In February, I joined with Compass to help launch a campaign to End the Big Six Energy Fix – nearly 9,000 people have since signed the online petition calling for change.

We are appealing for an independent public inquiry into the energy industry, in the same way that that we had an Independent Commission on Banking led by Sir John Vickers and an investigation into the media by Lord Leveson, to get to the root causes of the problem.

In order to address the market failure and ensure that the energy companies pay a premium for their privileged market position, the campaign is also calling for a windfall levy on profits – with the money raised, together with revenues from environmental taxes, being channelled into energy efficiency programmes and demand reduction initiatives.

Because although the Government seems finally to be waking up to the potential of measures such as cavity wall insulation, loft lagging and condensing boilers, the Green Deal policies that are supposed to make these happen are weak and underfunded. Serious initiatives to reduce overall energy demand are still worryingly thin on the ground.

Furthermore, rather than tinkering around the edges with mail outs and barcodes on bills, we should be making it easy for communities and councils up and down the UK to generate their own energy – reducing consumer dependence on the Big Six.

The forthcoming Electricity Market Reform, albeit deeply flawed and overly complex, should in theory make it easier for smaller operators to enter the energy market. But this is far from certain, and the current proposals largely ignore the vast potential of community energy.

The Government should be doing far more to localise and decentralise the sector, drawing from best practice in countries like Germany where community ownership of the grid has played a pivotal role in allowing renewables and energy efficiency to flourish.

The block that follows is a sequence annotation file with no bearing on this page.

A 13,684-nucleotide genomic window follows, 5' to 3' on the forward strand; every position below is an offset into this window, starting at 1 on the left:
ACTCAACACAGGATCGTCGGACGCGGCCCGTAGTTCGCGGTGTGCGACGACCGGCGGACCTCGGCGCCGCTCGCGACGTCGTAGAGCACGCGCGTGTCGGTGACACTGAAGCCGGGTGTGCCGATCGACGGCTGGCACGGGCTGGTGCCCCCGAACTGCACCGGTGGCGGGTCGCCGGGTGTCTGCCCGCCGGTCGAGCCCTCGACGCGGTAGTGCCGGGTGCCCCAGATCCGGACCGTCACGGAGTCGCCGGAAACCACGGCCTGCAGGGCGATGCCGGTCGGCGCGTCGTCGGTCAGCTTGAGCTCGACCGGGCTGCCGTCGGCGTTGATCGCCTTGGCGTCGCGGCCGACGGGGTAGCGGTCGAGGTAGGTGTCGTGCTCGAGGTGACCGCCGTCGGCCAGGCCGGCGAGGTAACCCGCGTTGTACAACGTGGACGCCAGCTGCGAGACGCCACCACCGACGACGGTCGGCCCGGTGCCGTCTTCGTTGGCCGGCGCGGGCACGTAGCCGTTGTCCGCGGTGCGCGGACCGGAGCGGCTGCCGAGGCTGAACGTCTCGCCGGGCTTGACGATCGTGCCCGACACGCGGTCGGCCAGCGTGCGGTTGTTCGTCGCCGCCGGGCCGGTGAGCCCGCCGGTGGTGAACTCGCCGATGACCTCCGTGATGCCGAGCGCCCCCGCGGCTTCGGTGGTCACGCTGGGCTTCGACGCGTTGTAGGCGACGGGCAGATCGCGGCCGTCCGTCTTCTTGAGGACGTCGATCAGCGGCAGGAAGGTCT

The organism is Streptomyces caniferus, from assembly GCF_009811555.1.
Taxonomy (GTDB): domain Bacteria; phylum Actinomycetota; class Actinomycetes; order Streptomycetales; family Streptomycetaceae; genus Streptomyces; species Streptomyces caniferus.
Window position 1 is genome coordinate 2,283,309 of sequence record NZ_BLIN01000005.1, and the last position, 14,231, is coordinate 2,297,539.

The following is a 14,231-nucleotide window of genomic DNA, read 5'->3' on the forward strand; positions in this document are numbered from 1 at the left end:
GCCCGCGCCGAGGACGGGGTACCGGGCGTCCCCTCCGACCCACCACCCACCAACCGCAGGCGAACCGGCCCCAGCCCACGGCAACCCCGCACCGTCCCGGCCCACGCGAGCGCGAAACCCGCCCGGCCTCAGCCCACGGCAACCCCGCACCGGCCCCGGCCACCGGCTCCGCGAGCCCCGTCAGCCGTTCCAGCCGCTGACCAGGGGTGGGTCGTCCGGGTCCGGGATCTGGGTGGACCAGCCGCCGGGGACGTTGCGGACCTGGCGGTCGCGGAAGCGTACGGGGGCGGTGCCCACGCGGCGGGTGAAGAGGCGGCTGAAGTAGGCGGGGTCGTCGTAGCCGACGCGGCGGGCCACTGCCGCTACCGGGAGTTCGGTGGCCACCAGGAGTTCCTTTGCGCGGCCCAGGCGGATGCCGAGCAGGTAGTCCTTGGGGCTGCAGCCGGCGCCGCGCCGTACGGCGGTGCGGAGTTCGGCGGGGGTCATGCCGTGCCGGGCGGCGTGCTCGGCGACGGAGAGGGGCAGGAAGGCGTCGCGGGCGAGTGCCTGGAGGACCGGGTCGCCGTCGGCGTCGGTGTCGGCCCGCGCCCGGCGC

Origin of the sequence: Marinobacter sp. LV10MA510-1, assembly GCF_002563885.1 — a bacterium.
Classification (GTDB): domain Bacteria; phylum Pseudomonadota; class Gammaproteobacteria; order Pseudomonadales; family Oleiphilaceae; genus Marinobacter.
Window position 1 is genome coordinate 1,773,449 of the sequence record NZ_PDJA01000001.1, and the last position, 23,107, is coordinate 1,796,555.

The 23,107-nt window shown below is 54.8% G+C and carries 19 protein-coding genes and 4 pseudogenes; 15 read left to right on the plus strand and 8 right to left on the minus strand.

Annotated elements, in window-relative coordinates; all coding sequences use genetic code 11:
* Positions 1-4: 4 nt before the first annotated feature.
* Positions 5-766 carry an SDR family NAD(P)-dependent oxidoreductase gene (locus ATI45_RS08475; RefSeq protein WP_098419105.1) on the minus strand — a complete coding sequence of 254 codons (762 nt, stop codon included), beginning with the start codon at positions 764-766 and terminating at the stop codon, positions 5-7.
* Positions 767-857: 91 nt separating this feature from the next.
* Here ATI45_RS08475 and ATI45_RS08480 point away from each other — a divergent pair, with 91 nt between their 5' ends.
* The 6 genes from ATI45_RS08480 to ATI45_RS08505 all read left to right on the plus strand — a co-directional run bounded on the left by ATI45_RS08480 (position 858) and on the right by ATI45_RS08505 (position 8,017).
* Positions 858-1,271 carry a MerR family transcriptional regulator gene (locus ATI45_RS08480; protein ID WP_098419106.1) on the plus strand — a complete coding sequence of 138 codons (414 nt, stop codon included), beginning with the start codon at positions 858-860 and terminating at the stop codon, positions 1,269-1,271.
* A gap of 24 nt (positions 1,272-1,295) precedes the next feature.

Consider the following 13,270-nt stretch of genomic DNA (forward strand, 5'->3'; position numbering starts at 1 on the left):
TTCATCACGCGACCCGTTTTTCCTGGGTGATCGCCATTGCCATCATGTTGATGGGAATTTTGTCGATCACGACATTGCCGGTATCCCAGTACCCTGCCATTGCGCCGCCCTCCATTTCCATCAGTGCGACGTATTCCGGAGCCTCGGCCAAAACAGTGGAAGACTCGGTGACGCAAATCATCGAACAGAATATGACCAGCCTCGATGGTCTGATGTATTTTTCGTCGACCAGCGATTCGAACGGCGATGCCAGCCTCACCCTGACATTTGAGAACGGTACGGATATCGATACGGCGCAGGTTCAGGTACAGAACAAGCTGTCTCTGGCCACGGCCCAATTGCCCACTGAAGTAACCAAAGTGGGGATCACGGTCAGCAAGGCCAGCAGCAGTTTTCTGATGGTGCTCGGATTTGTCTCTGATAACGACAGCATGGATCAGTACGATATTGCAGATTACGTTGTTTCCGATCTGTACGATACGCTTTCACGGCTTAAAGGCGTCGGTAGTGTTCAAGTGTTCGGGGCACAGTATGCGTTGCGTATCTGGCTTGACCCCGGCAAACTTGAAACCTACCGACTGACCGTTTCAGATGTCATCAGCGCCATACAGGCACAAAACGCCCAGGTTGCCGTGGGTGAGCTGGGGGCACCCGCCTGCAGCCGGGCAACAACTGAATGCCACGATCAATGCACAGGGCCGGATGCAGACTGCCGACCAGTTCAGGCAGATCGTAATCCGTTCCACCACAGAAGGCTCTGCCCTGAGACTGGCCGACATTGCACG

Here in Britain, where the grid is privately owned and controlled, people are far removed from energy generation and have little knowledge of where our energy comes from. Yet in Germany, citizens see themselves more as owners and generators of their energy, not just consumers.

With the right political will and ambition, we can create an energy sector which genuinely serves the interests of the people and protects the planet. But only by curbing the power of the Big Six, increasing transparency around bills, and investing in renewables, efficiency measures and demand management that will ultimately help wean us off fossil fuel addiction, can this become a reality.

Caroline Lucas is MP for Brighton Pavilion and Co-Chair of the All Party Parliamentary Group on Fuel Poverty

Energy: the rising costs, Getty images.

Caroline Lucas is the MP for Brighton Pavilion.

Getty.
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The Brexit Beartraps, #2: Could dropping out of the open skies agreement cancel your holiday?

Flying to Europe is about to get a lot more difficult.

So what is it this time, eh? Brexit is going to wipe out every banana planet on the entire planet? Brexit will get the Last Night of the Proms cancelled? Brexit will bring about World War Three?

To be honest, I think we’re pretty well covered already on that last score, but no, this week it’s nothing so terrifying. It’s just that Brexit might get your holiday cancelled.